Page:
NOTE: This story was first published in The Bohol Chronicle’s Sunday print edition.
The Department of Environment and Natural Resources (DENR) is temporarily closing Bohol’s peak attraction: the Chocolate Hills and 16 other forest and protected areas in Bohol in a desperate bid to deny the dreaded corona virus disease the chance to infect other people who may be near a sick person on tour.
This as the DENR has also temporarily closed all eco-tourism activities within the protected areas in the province, in another attempt to deny the entry and contain the spread of the dreaded coronavirus disease 2019 (COVID-19).
The temporary closure takes effect March 18 and lasts until March 31, according to a notice to the public issued by Bohol Provincial Environment and Natural Resources Officer (PENRO) Charlie Fabre.
Expressly included in the temporary closure order are all eco-tourism activities within the Rajah Sikatuna Protected Landscape, Chocolate Hills Natural Monuments, Loboc Watershed Forest Reserve, Alejawan-Cansulay-Anibongan River Watershed and Forest Reserve.
Alburquerque-Loay-Loboc Protected Landscape and Seascapes, Panglao Island Protected Seascape, Cabilao and Sandingan Island Mangrove Swamp Forest Reserve, Pangangan Island Mangrove Swamp Forest Reserve, Tubigon group of islets and Wilderness Areas, Clarin group of islates and Wilderness Areas.
Inabanga-Buenavista Mangrove Swamp Forest Reserve and Wilderness Areas, Getafe mangro Swamp ForestReserve and Wilderness Area, Ubay Mangrove Forest Reserve, Talibon group of Islands Protected Landscape.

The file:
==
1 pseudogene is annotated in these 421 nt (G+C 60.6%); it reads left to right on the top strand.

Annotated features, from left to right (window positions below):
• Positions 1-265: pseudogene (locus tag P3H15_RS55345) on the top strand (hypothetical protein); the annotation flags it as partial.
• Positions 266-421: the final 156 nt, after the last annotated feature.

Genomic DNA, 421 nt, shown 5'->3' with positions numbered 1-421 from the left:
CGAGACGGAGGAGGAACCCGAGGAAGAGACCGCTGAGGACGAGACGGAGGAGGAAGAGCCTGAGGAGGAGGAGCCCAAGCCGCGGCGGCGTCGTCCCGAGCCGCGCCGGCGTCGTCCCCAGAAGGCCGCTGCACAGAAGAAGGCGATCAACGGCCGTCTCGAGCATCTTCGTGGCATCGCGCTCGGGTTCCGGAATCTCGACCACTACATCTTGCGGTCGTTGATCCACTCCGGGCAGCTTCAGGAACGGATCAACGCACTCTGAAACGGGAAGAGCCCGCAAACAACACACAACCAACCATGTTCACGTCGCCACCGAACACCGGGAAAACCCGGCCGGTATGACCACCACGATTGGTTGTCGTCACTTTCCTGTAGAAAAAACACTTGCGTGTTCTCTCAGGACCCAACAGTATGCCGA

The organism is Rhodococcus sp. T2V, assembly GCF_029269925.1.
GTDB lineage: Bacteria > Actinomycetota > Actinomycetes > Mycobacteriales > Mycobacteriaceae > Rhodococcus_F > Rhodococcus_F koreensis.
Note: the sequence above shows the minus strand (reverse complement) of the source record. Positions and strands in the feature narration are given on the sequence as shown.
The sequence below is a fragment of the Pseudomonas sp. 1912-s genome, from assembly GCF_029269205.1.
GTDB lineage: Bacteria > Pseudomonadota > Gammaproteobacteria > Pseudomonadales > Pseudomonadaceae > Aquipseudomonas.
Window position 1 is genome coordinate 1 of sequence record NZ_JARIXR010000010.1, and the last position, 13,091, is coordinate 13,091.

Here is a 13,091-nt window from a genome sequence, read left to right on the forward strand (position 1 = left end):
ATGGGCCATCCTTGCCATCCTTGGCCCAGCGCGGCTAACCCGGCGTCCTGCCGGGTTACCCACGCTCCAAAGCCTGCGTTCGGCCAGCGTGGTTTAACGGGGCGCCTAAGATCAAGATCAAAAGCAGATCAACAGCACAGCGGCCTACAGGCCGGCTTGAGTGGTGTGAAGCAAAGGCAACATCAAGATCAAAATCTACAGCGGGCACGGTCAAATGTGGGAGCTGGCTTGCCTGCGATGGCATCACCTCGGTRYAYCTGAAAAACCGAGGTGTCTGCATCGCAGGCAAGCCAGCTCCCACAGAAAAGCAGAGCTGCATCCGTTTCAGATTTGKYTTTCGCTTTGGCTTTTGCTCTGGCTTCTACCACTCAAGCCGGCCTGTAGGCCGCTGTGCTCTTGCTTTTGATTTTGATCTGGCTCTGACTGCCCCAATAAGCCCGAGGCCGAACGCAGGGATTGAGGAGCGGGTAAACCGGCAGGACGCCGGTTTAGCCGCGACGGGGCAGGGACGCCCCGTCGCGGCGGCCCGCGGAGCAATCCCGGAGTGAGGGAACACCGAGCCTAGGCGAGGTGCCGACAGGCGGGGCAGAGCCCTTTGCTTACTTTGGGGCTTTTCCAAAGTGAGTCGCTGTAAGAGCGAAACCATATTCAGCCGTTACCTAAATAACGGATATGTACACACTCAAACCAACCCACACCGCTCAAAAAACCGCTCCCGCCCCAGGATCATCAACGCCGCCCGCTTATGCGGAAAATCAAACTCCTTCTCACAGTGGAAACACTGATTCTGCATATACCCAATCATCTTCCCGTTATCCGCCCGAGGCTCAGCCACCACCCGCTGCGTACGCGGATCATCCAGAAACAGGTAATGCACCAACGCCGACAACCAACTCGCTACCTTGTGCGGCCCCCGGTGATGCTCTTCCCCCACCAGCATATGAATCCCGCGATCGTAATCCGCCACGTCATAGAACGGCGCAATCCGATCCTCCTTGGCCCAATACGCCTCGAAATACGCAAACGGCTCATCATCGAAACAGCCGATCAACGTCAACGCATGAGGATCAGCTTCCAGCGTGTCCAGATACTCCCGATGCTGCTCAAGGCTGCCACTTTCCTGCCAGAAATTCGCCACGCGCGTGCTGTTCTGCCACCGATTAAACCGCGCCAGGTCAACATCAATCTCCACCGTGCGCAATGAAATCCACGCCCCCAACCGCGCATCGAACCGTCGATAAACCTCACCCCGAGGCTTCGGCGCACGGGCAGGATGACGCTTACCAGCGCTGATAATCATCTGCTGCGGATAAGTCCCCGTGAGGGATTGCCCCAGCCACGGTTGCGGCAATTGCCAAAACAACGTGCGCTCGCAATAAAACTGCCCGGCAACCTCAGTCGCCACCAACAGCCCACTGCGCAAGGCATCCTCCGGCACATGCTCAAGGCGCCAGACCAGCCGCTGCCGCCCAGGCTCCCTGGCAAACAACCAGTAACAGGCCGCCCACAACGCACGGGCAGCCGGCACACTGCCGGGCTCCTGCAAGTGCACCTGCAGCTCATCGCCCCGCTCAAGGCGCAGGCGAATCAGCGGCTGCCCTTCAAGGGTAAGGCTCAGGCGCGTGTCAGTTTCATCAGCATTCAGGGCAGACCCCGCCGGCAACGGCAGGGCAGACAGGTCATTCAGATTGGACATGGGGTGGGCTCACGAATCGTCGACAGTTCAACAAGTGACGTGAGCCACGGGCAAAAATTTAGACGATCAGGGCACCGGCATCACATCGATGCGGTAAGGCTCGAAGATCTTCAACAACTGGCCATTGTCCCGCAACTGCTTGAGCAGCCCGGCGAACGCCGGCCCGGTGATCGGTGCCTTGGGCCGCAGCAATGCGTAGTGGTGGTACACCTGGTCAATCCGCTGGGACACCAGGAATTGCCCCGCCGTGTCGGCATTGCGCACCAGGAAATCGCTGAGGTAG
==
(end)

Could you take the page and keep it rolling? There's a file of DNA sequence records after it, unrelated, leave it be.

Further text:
Candijay-Anda-Mabini Mangrove Swamp Forest Reserve and Wilderness Area and President Carlos P. Garcia Mangrove Swamp Forest Reserve and Wilderness Area.
The temporary closure, according to PENRO Fabre is in compliance with the Presidential proclamation 922 which president Rodrigo Roa Duterte issued declaring a state of national health emergency all over the country.
The outbreak of the corona virus disease of 2019 (COVID-19) constitutes an emergency that threatens national security as the Department of Health admitted the first local transmission of the virus which originated in the Wuhan Province of mainland China.
Said to be easily transmittable through pneumonia droplets which can be expelled through coughing or sneezing of an person infected with the virus, the novel virus has world’s best scientists scrambling to find its vaccine, and has not been generally successful as of now.
With the mode of transmission identified, government health authorities have pushed on proper handwashing by soap and water of alcohol based sanitizer is unavailable.
The government has also put up bans on mass gatherings, suspended classes and adopted flexible work arrangements to limit the number of people in one place as a certain time with its social distancing policy.
The temporary closure of these eco-tourism activities also coincide with the continuing spread of the virus that has since affected 172 of the world’s countries. (rahchiu/PIA-7/Bohol)